Online Shopping: Tips for Spotting Fraudulent Charges
Online shopping is quickly becoming the preferred norm for many types of purchases. Unfortunately, online shopping also comes with some inherent risk. In fact, sometimes all it takes is one unsecured transaction for your credit card information to fall into the wrong hands, and end up being maxed out on a shopping spree that will most likely end with the items purchased being returned for cash or resold elsewhere online.
If you have your credit card set to autopay, or you do not bother to read your statement each month, then you may be paying fraudulent charges that you do not even know about. Internet scam artists often test the water, and start off by making small transactions many people do not notice, for as little as one cent or one dollar.
Once they realize that they can get away with using your credit card, they are off to the races. With that in mind, here are some more online shopping safety tips to help you protect yourself from fraudulent charges, and identify bad charges before they add up.
HTTPS Means Secure Transactions
HTTP in a URL stands for hypertext transfer protocol, and denotes (basically speaking) the method by which computers transfer information over the Internet. The extra “S” in HTTPS stands for added security, using encryption via transport layer security to make the information exchanged between computers secure.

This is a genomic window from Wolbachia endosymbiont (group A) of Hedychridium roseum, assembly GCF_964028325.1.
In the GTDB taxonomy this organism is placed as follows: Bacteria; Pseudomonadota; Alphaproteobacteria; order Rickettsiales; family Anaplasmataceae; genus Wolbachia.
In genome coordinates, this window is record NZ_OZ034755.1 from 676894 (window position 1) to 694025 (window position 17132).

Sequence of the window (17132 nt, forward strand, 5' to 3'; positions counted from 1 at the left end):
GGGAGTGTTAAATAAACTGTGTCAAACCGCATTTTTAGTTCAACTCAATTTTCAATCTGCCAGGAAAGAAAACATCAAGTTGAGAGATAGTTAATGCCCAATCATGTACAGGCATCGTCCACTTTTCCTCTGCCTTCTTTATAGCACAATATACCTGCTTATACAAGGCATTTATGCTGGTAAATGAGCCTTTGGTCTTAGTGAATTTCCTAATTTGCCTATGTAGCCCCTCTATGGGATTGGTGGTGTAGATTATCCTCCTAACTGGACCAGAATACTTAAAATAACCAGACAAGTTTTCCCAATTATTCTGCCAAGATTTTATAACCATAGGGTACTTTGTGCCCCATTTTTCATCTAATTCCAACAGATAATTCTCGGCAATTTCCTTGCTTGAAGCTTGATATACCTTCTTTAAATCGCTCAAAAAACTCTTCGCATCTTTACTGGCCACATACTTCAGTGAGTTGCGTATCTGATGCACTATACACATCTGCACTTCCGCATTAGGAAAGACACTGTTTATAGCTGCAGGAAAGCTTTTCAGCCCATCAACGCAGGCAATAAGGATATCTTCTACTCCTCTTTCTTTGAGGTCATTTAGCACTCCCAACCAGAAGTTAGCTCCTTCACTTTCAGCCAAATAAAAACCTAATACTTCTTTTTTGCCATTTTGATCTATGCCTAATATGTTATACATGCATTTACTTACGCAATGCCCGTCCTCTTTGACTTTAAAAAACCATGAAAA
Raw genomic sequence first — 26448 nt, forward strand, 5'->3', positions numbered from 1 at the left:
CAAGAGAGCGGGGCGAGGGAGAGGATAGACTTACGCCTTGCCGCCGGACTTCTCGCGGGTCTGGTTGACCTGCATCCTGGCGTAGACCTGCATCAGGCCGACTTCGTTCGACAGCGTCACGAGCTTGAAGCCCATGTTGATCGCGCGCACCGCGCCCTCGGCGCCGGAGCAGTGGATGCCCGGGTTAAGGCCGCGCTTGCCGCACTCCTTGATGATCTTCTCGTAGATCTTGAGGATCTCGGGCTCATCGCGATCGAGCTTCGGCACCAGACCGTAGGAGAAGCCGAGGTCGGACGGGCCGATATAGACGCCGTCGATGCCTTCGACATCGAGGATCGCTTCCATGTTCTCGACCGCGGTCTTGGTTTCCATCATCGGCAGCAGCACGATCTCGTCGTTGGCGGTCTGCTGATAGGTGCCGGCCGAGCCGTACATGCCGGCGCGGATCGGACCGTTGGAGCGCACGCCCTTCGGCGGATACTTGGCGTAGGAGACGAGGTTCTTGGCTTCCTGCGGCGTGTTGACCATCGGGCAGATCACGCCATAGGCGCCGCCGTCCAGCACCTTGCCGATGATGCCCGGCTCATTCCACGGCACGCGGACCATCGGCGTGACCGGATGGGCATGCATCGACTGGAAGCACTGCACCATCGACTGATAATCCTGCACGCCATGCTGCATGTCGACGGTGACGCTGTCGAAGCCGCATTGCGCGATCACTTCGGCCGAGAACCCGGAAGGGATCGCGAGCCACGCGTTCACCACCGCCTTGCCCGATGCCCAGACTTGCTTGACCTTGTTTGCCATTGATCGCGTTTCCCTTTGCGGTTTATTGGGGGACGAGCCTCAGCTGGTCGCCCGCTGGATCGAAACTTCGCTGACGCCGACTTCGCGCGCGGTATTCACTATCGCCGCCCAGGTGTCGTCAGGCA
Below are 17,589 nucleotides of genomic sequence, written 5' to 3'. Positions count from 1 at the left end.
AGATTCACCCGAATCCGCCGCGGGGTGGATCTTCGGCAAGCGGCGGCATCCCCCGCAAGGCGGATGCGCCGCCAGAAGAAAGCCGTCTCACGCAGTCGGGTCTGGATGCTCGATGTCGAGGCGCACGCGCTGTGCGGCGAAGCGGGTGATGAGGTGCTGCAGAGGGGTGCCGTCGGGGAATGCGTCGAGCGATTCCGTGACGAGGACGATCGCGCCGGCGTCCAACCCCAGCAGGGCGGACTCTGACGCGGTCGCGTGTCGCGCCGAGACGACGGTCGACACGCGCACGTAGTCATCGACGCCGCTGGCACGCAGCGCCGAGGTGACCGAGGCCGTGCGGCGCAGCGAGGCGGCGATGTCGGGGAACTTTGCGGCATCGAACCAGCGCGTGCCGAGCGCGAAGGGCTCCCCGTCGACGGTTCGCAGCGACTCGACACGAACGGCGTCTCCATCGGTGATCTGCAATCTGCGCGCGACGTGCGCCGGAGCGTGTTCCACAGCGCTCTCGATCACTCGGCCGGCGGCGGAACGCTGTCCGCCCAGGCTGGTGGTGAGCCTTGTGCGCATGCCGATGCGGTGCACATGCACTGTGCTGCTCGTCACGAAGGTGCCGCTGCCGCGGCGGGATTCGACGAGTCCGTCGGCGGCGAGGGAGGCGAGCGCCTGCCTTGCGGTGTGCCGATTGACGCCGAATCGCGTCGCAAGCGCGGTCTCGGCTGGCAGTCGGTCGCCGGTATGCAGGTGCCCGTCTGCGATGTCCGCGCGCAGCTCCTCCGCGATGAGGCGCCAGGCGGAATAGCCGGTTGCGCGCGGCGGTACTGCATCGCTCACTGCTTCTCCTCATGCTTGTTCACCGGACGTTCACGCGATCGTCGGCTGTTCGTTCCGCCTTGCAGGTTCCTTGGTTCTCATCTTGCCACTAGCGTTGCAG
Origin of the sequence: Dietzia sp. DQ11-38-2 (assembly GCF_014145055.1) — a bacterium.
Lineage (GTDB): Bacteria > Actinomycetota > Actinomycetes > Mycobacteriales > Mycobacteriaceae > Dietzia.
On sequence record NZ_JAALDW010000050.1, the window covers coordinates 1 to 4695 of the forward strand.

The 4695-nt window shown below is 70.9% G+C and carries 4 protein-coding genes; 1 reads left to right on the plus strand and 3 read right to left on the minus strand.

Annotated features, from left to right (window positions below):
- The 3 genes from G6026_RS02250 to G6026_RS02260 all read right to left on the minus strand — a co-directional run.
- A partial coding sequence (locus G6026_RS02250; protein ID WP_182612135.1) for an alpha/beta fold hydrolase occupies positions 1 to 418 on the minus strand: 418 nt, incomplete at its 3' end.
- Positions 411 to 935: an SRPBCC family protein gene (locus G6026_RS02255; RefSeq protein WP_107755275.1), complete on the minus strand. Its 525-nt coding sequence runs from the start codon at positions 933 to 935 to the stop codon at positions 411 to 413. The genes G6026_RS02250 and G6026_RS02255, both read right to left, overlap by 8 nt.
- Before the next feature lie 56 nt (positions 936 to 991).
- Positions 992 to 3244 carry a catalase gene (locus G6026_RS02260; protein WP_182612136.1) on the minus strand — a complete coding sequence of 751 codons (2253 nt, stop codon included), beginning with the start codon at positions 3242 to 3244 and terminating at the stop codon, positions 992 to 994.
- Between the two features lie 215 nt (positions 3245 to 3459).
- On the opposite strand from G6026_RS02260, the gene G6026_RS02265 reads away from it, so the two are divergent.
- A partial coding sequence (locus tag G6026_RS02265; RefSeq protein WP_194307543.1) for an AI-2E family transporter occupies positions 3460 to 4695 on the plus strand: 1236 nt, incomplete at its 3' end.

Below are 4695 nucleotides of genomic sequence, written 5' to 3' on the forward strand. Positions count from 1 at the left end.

In a nutshell, this is a good way to tell if a website is secure. Make sure any site that you purchase from has HTTPS in the URL when you are shopping online. Otherwise, any moderately talented hacker can gain access to your credit card number and billing information.
Watch for the Signs of Fake Sites
We have all made mistakes when typing in the address of a website we want to visit. Sometimes these mistakes can lead you to sites that mimic legitimate businesses but are actually up temporarily to act as a front for scammers looking to collect fraudulent payments and obtain credit card and identity information for other nefarious purposes.
Watch for the presence of trust badges, typically located at the bottom of the site, from Internet security providers like McAfee or Verisign. They are another great way to tell if a website is secure.
Review Your Monthly Statements
Get in the habit of thoroughly reading your credit card statement each month. You typically will only be responsible for the first $50A?of fraudulent charges made on your credit card, and you have the ability to dispute any charges you did not make.
Be on the lookout for any vendors whose names you do not recognize, and watch for those small charges mentioned above. Always keep in mind that credit cards are more secure than debit cards. If you get in the habit of practicing these online shopping safety tips, you should easily stay out of harm’s way.
Check out the LivSecure blog for more online shopping safety tips.